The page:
Saturday, April 14, 2012


Tony Walker

As an airplane is about to crash, a female passenger jumps up frantically and announces, "If I'm going to die, I want to die feeling like a woman."
She removes all her clothing and asks, "Is there someone on this plane who is man enough to make me feel like a woman?"
A man stands up, removes his shirt and says, "Here, iron this!

Friday, April 13, 2012


Not many colleges can say they've canceled classes because 'the British invaded.' The College of William & Mary is the second-oldest college in America. The original plans for the College date back to 1618—decades before Harvard—but were derailed by an “Indian uprising.”

On February 8, 1693, King William III and Queen Mary II of England signed the charter for a “perpetual College of Divinity, Philosophy, Languages, and other good Arts and Sciences” to be founded in the Virginia Colony. And William & Mary was born.

Workers began construction on the Sir Christopher Wren Building, then known simply as the College Building in 1695, before the town of Williamsburg even existed. Over the next two centuries, the Wren Building would burn on three separate occasions, each time being re-built inside the original walls. That makes the Wren the oldest college building in America, and possibly the most flammable.

The College has been called “the Alma Mater of a Nation” because of its close ties to America’s founding fathers. A 17-year-old George Washington received his surveyor's license through the College and would return as its first American chancellor. Thomas Jefferson received his undergraduate education here, as did presidents John Tyler and James Monroe.

William & Mary is famous for its firsts: the first U.S. institution with a Royal Charter, the first Greek-letter society (Phi Beta Kappa, founded in 1776), the first student honor code and the first law school in America.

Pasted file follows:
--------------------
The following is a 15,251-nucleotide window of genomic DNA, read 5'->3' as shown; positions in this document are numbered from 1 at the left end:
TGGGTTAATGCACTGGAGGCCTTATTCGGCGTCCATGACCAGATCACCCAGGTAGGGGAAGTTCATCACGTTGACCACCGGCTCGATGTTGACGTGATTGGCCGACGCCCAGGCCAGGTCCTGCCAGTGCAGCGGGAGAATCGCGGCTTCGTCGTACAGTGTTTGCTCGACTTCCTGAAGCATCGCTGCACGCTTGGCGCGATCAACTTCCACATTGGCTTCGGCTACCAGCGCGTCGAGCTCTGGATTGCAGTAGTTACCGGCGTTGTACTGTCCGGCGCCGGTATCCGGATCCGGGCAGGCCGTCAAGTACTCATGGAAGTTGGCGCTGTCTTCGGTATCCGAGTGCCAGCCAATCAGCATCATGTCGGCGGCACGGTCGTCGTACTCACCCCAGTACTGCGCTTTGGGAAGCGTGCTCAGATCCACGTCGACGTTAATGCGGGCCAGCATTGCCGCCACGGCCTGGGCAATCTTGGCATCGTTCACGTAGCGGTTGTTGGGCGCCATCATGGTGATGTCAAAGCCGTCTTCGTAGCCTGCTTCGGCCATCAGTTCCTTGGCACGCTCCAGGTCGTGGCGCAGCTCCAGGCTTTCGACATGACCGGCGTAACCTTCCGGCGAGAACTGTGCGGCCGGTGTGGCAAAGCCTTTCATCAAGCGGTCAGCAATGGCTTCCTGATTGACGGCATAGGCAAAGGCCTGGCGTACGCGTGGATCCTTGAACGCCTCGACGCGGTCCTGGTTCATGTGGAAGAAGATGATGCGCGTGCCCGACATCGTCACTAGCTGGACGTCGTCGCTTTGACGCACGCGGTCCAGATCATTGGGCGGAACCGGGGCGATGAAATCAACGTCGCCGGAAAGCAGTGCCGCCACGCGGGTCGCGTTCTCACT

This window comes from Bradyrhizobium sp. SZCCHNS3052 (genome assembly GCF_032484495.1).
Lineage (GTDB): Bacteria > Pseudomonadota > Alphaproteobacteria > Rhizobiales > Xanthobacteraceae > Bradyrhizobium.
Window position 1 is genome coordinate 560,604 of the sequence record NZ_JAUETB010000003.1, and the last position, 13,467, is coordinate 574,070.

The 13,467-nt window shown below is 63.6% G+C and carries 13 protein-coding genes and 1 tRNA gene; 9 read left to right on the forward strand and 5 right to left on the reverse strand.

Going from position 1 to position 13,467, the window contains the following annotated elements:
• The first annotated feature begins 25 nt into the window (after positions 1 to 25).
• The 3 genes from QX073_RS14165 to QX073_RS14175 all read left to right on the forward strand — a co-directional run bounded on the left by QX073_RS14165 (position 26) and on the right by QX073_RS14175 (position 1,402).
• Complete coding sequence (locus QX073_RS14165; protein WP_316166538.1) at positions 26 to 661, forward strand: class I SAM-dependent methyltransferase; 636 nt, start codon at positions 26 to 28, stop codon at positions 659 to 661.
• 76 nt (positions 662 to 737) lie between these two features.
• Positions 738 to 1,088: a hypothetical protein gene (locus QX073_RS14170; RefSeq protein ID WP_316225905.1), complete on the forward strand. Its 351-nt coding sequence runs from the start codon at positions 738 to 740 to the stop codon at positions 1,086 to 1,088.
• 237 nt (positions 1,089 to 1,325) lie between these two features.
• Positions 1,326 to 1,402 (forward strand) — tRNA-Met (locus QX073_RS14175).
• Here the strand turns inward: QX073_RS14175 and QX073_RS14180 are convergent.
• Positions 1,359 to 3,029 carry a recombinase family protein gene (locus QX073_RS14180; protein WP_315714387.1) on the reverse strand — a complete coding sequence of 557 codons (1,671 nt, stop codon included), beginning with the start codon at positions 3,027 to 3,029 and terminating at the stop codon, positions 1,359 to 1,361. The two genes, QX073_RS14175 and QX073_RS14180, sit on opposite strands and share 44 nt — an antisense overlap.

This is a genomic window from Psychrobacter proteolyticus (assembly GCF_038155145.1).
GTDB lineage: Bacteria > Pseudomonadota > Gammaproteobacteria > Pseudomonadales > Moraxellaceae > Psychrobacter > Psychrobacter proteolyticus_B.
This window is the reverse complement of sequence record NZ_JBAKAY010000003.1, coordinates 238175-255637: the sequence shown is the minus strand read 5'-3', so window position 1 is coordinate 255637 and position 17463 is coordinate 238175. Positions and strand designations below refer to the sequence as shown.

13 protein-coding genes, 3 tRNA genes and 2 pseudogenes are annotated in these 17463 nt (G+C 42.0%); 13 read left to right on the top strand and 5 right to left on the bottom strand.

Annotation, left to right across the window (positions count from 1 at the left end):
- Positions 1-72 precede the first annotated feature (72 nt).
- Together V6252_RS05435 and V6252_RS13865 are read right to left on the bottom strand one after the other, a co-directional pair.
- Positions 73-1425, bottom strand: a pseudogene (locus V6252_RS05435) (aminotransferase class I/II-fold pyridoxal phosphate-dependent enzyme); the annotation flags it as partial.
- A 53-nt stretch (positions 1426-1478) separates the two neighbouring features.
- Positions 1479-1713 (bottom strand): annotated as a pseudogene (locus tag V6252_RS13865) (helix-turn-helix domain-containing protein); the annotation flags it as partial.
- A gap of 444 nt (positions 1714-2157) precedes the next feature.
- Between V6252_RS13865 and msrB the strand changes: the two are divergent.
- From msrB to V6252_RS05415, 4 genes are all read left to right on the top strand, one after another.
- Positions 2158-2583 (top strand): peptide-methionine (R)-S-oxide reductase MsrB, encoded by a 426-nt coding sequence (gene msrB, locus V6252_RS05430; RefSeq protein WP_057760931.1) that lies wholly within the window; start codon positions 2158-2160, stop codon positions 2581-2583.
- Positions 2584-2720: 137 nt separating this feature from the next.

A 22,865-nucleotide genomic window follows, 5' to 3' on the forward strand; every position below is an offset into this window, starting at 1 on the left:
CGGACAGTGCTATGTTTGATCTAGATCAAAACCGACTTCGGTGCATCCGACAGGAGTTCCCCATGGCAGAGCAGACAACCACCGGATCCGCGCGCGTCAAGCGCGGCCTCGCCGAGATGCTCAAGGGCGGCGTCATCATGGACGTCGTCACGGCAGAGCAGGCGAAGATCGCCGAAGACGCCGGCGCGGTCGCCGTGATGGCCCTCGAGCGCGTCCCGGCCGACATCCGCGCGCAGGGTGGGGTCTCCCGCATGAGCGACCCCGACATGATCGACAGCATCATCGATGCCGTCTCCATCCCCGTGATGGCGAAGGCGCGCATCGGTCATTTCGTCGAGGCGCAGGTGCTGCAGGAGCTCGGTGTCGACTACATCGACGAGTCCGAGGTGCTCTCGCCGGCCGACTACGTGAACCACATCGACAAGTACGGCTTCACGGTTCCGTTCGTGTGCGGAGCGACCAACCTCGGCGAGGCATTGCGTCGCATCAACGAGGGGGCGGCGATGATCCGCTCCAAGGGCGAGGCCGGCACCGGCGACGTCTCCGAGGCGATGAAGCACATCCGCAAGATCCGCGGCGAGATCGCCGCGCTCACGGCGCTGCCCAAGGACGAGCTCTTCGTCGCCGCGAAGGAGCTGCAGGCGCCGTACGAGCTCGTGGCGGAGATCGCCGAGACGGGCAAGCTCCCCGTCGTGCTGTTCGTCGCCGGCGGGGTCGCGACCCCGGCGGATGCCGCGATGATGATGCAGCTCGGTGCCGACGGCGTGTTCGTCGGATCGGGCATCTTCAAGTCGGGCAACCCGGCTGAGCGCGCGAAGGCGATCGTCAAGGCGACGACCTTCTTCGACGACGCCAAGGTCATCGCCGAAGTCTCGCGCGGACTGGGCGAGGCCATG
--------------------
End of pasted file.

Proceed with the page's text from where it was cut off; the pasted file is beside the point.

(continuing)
The College became a state-supported school in 1906 and went coed in 1918. In 1928, John D. Rockefeller, Jr. chose the Wren as the first building to be returned to its 18th-century appearance as part of the iconic Colonial Williamsburg restoration.

The College of William and Mary appears to house several spirits who are enjoying everything but rest in the afterlife. A soldier who fought in the Revolutionary War met his death in a small room that is to the back of the college due to a gunshot injury he received while fighting. This occurred on the third floor of the college. Several students and individuals who work at the school have claimed that they have seen a soldier in spirit form walking in a mist-like state around the area where he reportedly passed.

There are several areas around this college that appear to have hauntings. One such place is the building that is named “Brafferton”. It was in this building, which several tribes of Indian boys  were sent to learn behaviors and beliefs that surround the Christian faith. When the boys arrived for rehabilitation, several of them were lacking in nutrition and fell ill. They were not at all happy with being separated from their tribes, and attempted to escape several times. Unfortunately, for many it was too late and they ended up dying.
The spirits of students who were forced to attend the Indian school that was housed in the Brafferton are said to run across campus at night. The best time to sneak a peek is on misty night in the Sunken Garden. The ghosts run a few feet above the ground down the length of the Garden.

 It is believed that these spirits still roam the building, trying to escape.
Arguably the most famous campus ghost, this haunt visits students who choose to pull all-nighters in the classroom on the third floor of St. George Tucker Hall. The ghost’s identity is yet unknown, as it has been rumored to be anyone ranging from a resident of Colonial Williamsburg during the Revolution to a disgruntled or suicidal student at the College.

Students reportedly began hearing mysterious footsteps in the Wren Building shortly after the Revolutionary War. They claimed that the ghosts were French soldiers who died in the building, although nowadays students maintain that it is Sir Christopher Wren himself, roaming the very building he designed.
Underground steam tunnels exist on both Old and Ancient Campus. The tunnels are said to connect to the Wren Chapel burial vault, located in the basement of the Wren Building. In 1977, access to the crypt from the tunnels was blocked with the addition of a padlocked steel door to prevent vandalism. During that time, supposedly, it was popular for fraternity brothers to sneak into the crypt and steal a bone from the tomb of James Blair. It is rumored that secret societies use these tunnels to move around campus.